I thought of her 1994 debut match in Oakland. I was there when Bud Collins, CNN and much of the tennis media descended to see what the spindly, wide-eyed prodigy was all about.

Now, 30 years, 49 titles and three Olympic Gold medals later, we know. And we knew that Indian Wells’ announcer was onto something when he claimed that when you look up the word inspiration in the dictionary it comes up as “Venus.” 

FAREWELL IVO: After 24 years on the circuit, Ivo Karlovic, the towering Croatian with the fierce serve, has finally retired. The 6’ 11” 45-year-old blasted 13,728 aces and was a pioneer for athletes who had speech impediments. Plus Karlovic was funny. The gigantic man said that neither of his parents were tall, and then announced, “It was the postman.” 

JUST WONDERING: After all is said and done, was it inevitable that we took the sheer physicality and intensity of Rafa Nadal’s game for granted?

SLOW IS GOOD: British commentator Mark Petchey tweeted, “The courts at IW may be quicker, the ball may be quicker (but my hairline lasted longer than these balls). What’s not in doubt is that we have been conditioned to accept exceptionally slow conditions as the best way to showcase tennis.”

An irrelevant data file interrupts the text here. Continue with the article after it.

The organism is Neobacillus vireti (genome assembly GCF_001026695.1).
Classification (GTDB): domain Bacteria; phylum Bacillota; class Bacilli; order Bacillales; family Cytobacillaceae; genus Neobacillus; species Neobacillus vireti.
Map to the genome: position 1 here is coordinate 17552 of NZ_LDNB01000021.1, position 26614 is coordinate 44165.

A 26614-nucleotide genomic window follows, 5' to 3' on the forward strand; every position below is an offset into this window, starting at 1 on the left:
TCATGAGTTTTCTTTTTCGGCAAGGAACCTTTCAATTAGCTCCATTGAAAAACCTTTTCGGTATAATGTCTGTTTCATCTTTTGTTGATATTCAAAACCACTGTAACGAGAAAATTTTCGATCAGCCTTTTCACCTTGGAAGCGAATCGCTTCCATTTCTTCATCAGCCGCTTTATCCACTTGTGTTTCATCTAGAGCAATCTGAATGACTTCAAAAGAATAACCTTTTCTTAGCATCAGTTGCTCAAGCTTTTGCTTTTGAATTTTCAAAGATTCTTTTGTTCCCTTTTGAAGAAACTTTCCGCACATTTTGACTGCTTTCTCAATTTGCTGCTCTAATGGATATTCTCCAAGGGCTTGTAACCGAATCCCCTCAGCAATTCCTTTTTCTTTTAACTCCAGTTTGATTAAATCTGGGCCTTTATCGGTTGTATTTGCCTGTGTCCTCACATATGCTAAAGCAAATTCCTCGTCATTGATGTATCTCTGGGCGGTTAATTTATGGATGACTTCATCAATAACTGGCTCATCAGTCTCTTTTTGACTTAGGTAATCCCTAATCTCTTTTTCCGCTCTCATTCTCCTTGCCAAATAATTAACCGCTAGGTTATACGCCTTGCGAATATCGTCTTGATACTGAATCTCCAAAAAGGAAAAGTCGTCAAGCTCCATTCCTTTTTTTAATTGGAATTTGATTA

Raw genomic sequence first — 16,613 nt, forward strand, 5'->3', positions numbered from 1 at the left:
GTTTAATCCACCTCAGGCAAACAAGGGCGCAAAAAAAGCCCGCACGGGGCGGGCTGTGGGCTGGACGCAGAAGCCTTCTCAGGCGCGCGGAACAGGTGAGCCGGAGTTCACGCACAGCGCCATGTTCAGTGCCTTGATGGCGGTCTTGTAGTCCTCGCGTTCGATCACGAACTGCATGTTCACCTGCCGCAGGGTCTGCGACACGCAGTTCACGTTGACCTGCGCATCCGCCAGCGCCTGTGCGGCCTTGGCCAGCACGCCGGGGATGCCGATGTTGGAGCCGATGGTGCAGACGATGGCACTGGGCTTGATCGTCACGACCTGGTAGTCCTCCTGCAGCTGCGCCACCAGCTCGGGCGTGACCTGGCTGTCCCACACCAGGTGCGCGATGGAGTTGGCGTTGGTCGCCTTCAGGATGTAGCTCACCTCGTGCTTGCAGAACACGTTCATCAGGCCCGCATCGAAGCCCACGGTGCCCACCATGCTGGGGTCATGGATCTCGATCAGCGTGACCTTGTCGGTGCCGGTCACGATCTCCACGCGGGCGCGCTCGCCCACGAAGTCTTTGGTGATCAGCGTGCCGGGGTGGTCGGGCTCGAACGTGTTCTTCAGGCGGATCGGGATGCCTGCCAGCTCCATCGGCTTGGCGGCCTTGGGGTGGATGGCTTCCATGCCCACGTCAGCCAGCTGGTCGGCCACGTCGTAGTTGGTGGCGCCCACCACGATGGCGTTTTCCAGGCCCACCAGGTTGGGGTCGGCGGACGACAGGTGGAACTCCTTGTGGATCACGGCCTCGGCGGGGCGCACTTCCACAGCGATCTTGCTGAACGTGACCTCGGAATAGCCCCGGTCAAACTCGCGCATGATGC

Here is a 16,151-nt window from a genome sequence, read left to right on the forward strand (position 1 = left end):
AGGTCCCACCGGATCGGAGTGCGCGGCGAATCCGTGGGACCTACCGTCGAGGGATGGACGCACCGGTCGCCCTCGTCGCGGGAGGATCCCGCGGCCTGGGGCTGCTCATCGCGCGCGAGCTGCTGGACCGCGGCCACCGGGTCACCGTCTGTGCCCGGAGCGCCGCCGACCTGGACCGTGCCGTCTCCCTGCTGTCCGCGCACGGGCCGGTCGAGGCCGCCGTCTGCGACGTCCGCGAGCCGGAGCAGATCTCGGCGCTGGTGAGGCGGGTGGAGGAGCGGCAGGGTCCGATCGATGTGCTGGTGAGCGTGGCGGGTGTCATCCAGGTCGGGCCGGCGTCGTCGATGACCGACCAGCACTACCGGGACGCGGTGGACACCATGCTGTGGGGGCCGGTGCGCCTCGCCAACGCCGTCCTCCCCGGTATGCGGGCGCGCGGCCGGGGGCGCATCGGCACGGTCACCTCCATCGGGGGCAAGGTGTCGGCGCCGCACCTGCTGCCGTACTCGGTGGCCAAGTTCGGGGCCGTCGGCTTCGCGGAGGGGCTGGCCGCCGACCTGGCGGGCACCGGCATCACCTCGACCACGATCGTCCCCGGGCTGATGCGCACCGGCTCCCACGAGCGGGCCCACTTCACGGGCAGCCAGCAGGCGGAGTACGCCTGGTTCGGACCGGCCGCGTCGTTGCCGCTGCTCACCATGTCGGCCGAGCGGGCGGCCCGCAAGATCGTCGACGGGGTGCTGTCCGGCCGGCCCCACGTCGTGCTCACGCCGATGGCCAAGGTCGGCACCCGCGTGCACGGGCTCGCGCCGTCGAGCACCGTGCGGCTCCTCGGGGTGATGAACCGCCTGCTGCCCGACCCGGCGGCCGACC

AIN’T THAT THE TRUTH? A woman fan getting off the Stadium 1 elevator mumbled, “I adore Indian Wells, but I sure wish Roger Federer was still around.”

SAY IT ISN’T SO: Umbrellas aren’t allowed into the BNP Paribas Open.

NOT YOUR TYPICAL STANIMAL: Switzerland’s greatest tennis legend not named Roger lost today – but not before Brett Haber noted, “Stan Wawrinka isn’t built like others. He is a barrel-chested bloke.”



Please enter your comment!
Please enter your name here